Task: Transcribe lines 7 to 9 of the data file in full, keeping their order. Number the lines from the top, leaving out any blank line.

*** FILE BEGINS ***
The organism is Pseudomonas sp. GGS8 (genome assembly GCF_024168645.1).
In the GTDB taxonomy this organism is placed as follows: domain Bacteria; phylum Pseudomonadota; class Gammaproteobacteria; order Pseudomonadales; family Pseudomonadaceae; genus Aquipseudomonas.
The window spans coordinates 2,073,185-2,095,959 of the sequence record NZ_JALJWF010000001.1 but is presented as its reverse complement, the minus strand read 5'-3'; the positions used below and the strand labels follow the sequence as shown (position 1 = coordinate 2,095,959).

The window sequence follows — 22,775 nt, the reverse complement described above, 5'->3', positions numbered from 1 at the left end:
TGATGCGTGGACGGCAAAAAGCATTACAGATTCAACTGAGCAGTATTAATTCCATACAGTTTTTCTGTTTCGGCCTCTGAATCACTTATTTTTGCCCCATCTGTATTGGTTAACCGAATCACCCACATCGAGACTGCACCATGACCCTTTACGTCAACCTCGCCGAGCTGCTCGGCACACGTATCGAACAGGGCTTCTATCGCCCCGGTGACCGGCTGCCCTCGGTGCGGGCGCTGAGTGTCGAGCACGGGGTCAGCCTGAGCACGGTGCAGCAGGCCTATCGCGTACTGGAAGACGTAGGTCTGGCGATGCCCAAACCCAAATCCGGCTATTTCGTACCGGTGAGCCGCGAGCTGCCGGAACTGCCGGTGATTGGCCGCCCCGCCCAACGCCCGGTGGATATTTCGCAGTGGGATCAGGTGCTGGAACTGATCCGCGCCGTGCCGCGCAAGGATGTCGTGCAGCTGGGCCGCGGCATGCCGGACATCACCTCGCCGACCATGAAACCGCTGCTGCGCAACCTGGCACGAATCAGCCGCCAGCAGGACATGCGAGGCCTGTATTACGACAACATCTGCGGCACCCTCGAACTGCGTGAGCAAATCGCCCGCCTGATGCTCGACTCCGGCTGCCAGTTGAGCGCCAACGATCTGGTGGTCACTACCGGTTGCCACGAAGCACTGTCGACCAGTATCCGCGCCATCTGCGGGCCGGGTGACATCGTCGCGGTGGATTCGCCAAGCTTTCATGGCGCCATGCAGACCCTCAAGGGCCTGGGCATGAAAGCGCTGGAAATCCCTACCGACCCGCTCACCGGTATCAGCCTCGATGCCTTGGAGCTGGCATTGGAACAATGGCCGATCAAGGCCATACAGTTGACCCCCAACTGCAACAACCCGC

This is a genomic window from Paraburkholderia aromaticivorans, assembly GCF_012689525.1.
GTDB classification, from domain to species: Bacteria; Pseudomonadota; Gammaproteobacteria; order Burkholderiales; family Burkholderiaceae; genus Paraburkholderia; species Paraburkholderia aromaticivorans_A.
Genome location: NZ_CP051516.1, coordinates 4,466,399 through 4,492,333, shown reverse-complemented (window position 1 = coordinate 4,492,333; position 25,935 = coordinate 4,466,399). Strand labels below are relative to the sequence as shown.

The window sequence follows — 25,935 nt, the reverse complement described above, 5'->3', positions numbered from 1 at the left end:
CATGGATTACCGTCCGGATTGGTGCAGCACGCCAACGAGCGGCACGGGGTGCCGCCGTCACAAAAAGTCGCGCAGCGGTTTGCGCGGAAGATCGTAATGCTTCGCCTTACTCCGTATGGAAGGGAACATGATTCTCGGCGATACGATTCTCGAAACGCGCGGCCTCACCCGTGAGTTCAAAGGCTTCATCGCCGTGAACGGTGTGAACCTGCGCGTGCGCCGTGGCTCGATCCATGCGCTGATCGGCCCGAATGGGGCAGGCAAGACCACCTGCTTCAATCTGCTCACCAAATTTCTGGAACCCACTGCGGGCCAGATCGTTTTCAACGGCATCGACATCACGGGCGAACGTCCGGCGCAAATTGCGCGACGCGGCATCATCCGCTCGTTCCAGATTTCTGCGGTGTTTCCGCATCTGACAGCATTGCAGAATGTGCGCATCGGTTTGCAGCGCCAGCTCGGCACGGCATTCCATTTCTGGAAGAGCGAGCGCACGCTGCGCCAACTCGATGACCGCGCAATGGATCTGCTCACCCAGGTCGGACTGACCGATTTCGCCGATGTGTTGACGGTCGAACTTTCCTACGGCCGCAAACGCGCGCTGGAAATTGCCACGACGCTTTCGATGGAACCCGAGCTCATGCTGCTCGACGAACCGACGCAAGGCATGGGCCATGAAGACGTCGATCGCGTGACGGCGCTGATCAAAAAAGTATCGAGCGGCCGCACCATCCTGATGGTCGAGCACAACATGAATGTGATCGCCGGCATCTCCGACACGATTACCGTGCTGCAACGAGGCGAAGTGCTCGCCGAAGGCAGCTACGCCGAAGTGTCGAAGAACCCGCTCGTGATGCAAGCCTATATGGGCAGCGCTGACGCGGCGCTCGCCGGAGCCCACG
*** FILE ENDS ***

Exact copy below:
GTDB classification, from domain to species: Bacteria; Pseudomonadota; Gammaproteobacteria; order Burkholderiales; family Burkholderiaceae; genus Paraburkholderia; species Paraburkholderia aromaticivorans_A.
Genome location: NZ_CP051516.1, coordinates 4,466,399 through 4,492,333, shown reverse-complemented (window position 1 = coordinate 4,492,333; position 25,935 = coordinate 4,466,399). Strand labels below are relative to the sequence as shown.

The window sequence follows — 25,935 nt, the reverse complement described above, 5'->3', positions numbered from 1 at the left end: